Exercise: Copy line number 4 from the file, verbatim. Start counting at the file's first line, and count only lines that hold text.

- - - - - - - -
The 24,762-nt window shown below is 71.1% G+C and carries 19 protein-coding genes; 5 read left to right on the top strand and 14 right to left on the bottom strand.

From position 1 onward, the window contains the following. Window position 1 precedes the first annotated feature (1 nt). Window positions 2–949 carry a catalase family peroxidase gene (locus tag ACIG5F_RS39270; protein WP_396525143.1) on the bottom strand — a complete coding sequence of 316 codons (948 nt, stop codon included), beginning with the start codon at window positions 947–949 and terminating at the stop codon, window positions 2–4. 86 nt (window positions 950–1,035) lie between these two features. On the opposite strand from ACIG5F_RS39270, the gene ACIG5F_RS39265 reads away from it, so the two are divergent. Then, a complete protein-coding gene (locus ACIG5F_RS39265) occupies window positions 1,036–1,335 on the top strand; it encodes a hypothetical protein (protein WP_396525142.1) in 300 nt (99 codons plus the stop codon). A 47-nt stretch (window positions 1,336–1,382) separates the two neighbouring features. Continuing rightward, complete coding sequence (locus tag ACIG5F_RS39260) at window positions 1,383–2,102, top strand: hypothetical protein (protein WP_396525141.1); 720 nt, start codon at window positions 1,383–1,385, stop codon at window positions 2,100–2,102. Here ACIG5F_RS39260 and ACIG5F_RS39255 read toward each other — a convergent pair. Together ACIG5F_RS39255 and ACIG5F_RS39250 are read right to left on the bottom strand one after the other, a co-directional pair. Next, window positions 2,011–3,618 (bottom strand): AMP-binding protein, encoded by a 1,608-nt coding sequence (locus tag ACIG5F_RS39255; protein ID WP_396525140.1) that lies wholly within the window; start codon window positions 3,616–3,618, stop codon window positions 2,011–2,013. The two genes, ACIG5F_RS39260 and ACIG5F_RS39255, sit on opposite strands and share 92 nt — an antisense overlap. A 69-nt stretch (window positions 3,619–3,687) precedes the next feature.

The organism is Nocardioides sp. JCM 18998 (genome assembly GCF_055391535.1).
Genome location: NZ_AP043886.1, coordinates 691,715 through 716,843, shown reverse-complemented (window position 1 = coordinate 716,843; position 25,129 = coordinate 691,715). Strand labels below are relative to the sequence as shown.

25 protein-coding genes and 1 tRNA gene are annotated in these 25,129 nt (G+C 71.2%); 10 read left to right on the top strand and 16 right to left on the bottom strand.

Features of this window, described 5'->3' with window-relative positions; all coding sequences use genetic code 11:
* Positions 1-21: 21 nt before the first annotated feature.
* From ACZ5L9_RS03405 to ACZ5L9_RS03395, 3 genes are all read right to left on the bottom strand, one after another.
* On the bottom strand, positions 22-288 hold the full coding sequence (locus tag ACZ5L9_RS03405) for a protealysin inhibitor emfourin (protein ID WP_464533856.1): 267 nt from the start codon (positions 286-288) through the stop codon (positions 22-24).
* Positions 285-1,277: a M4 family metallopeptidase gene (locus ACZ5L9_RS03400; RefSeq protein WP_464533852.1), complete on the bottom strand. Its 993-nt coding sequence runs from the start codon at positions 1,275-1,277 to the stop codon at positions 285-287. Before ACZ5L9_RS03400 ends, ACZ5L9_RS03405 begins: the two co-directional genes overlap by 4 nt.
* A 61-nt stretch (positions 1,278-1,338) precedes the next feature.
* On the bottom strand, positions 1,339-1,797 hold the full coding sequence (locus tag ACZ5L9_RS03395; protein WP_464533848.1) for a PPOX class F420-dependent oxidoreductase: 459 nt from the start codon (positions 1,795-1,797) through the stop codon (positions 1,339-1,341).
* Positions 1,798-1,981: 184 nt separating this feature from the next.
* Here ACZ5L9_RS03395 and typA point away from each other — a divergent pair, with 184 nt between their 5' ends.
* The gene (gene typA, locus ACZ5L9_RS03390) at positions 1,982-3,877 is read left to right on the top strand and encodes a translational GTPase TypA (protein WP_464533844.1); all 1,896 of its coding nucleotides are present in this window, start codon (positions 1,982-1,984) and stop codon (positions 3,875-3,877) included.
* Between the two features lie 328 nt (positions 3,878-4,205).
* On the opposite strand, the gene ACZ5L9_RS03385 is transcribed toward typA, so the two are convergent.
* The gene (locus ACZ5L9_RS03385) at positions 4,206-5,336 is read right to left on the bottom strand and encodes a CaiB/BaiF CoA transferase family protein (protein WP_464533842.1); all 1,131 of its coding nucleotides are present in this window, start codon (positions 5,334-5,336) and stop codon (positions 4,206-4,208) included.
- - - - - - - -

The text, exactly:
Genome location: NZ_AP043886.1, coordinates 691,715 through 716,843, shown reverse-complemented (window position 1 = coordinate 716,843; position 25,129 = coordinate 691,715). Strand labels below are relative to the sequence as shown.